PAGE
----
Peer Teaching the Anatomy of the Human Hand

Challenge students to demonstrate their knowledge of human anatomy by having them teach recently acquired content to younger students
Made by Anatomy in Clay
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About this Micro-credential

Key Method

Near-peer teaching

Method Components

Students build elements of the human body—muscles and tendons—with clay on a plastic model of the hand to learn basic components and biomechanical principles. The peer teacher then organizes and presents this lesson to younger students. The educator provides framework, encouragement, and feedback to facilitate the student teacher’s ability to carry out the challenge.

Suggested implementation components:

  1. Describe rules of muscle behavior (i.e., muscles can only contract).
  2. Apply lesson and encourage discussion.
  3. Implement near-peer teaching strategy.
  4. Reflect on the activity.

Suggested implementation activity:

  1. Educator describes the specific rules of muscle behavior (i.e., muscles can only contract) as participants build individual muscles with clay and apply them to plastic models of the hand.
  • Determine how muscles control functions of the hand (i.e., how flexion and extension are accomplished):
    • In order for bones to move, each muscle must cross at least one joint so that when contracting, one bone is pulled toward or away from another.
    • Since a muscle can only contract, each muscle must have a corresponding muscle to reverse—or antagonize—this movement.
  • Individual muscles and tendons of the hand are constructed with clay and attached at points on a scale model skeleton, where each can perform one basic task, contraction. With muscle fibers acting individually or in groups, different degrees of movement, direction, and strength are made possible.

  1. The educator encourages discussion while students apply the above lessons. Both peer teachers and students share solutions, including lessons from non-anatomy subject areas.
  2. Peer teaching lesson: Student(s) demonstrates their grasp of the baseline lesson by assuming the role of teacher, passing along the new knowledge through hands-on activity with younger students.

Research & Resources

Supporting Research

Peer teaching has a long history in both formal and informal education, with evidence-based outcomes that indicate its effectiveness in improving grades and grasp of knowledge, among other variables.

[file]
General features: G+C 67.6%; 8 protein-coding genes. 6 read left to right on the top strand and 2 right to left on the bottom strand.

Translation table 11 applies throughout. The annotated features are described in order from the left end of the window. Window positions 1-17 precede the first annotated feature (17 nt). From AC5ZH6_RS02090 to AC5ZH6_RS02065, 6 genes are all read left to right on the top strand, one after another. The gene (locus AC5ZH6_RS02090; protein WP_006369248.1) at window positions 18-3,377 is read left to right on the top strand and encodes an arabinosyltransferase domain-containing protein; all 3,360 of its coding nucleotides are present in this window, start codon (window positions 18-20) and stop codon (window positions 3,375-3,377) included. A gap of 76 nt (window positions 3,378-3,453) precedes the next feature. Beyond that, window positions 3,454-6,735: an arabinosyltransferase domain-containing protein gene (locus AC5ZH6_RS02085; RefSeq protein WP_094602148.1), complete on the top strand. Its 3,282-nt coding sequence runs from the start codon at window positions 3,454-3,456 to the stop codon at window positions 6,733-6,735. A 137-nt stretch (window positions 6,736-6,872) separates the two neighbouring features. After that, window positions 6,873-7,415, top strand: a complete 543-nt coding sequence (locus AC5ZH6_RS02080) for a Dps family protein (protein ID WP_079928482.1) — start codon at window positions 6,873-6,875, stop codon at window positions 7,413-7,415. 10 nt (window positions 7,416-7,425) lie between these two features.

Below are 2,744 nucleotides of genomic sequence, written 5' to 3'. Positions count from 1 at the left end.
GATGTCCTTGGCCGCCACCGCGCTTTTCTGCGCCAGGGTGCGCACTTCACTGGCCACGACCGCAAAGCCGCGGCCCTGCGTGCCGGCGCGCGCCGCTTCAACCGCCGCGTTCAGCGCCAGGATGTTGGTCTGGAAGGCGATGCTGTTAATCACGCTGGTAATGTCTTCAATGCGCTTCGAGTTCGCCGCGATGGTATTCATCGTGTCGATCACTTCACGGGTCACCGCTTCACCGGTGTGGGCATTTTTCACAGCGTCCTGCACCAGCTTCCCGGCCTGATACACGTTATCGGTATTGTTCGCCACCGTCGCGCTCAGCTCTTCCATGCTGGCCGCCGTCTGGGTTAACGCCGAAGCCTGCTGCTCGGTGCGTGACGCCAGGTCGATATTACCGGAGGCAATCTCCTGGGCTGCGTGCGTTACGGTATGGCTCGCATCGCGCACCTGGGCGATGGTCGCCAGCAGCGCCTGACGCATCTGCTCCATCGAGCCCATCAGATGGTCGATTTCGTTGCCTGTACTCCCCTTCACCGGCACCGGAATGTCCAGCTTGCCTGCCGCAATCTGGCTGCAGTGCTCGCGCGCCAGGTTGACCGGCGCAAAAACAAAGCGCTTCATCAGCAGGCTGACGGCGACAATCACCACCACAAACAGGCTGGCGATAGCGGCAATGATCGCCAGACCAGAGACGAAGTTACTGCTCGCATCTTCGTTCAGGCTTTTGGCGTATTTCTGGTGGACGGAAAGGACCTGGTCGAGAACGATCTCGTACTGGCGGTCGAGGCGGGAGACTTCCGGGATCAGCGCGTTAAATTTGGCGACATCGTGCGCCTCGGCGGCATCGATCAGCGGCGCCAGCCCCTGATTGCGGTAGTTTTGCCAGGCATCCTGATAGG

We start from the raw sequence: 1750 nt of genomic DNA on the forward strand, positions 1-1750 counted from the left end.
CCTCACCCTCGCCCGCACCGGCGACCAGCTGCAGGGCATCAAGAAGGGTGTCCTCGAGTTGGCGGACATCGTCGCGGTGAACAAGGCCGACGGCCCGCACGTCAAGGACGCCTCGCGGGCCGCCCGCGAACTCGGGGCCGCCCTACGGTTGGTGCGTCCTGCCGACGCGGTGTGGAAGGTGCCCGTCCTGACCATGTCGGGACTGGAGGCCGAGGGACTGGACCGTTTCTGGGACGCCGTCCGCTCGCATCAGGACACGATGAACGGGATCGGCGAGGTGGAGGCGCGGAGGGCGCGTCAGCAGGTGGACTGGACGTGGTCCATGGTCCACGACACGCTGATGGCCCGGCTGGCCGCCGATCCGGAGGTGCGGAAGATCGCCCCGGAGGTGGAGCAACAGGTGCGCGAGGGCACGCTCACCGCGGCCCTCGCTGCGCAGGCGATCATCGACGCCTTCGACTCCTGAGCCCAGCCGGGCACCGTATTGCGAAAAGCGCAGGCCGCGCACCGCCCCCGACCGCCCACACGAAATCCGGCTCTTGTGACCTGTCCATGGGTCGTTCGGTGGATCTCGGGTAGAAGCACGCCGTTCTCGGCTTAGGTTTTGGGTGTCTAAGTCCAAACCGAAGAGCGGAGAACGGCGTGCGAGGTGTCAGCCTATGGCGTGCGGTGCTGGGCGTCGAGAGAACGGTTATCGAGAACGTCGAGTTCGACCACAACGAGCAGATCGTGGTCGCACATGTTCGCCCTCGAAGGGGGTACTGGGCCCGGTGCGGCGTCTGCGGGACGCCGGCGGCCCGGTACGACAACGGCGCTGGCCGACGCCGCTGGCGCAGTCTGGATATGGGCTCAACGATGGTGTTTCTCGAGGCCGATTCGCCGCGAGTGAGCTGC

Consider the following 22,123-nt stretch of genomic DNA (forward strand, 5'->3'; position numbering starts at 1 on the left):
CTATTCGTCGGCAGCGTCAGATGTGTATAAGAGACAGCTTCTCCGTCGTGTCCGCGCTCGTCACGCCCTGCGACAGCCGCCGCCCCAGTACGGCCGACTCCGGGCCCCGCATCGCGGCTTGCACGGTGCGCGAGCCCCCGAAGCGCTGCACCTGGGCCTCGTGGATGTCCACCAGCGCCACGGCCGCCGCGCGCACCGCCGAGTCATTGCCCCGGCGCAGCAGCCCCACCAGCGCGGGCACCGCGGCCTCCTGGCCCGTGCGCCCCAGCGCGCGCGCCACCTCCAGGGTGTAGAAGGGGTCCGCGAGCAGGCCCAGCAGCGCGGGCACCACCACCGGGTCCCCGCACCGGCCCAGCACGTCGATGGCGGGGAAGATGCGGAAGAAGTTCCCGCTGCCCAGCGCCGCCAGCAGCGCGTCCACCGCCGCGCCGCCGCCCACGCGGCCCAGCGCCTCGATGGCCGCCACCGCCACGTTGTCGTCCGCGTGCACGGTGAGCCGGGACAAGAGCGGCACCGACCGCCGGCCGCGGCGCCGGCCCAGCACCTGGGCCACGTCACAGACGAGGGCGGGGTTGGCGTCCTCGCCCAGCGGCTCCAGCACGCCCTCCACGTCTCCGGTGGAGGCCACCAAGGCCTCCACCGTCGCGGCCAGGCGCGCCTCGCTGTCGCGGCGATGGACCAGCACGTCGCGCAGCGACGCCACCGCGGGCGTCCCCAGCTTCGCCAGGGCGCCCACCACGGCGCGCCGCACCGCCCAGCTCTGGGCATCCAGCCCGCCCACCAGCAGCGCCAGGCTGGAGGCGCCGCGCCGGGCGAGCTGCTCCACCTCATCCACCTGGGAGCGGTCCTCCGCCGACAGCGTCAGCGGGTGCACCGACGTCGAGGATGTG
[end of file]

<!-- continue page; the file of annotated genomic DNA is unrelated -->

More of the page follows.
• Krych, A.J., C. N. March, R. E Bryan, B. J. Reake, W. Pawlina, and S W. Carmichael. 2005. “Reciprocal Peer Teaching: Students Teaching Students in the Gross Anatomy Laboratory.” Clinical Anatomy 18(4): 296–301.
  • Evans, D.J., and T. Cuffe. 2009. “Near-Peer Teaching in Anatomy: An Approach for Deeper Learning.” Anatomy Science Education 2(5): 227–233.
  • Hamann, K., and A. Krummel. 2013. “Executive Summary of Research Related to Teaching by Elementary and Secondary School Students.” Hoenny Center.


  • The Center for Peer-Led Team Learning. City College of New York,
  • Daggett, W. R., and G. A. Pedinotti. 2011. “Cross-Age Peer Teaching—An Effective and Efficient Model for Supporting Success in the Classroom.” International Center for Leadership in Education.

Submission Requirements

Submission Guidelines & Evaluation Criteria

Following are the items you must submit to earn this micro-credential and the criteria by which they will be evaluated. To earn the micro-credential, you must receive a passing evaluation for Parts 1 and 3 and a “Yes” for Part 2.

Part 1. Overview questions

(300-word limit for each response)

  • Activity Description: Please write a short description of the activity used to demonstrate competency, including the following elements:
    • How and when did you describe the challenge to the peer teachers? Were they presented with the challenge before, during, or after their own exposure to the content?
    • Did you expect peer teachers to mimic the baseline content presentation or did you encourage them to find their own ways to encourage participation?
    • Did you describe the learning environment they would encounter and/or define issues that might be involved with a younger audience?
  • Activity Evaluation: Please write a short description of the evaluation strategies used while demonstrating competency, including the following elements:
    • How were the peer teachers assessed on their teaching activity?
    • Could they specify in retrospect what their successes and failures might have been as presenters?
    • Did they judge themselves on how well their audience perceived and understood the material presented?

Part 2. Evidence/artifacts

Present two or more narratives produced by peer teachers (writing, audio, images, video, other media), describing how they performed the challenge and how they perceived the outcome.

Part 3. Teacher reflection

For the evidence listed above, please submit a reflection on the activity. Respond to the following questions (200-word limit for each reflection component):

  • Did the peer teacher(s) independently demonstrate unique preparations for the challenge, such as practice sessions?
  • Did the peer teacher’s audience embrace the presentation and content?
  • Was there evidence that the peer teacher audiences differed in their reactions—was there an effect related to individual personalities/teaching abilities among peer teachers?
  • Did the peer teachers express positive outcomes for themselves as a benefit of the challenge?

Except where otherwise noted, this work is licensed under:
Creative Commons Attribution-NonCommercial-NoDerivatives 4.0 International (CC BY-NC-ND 4.0)


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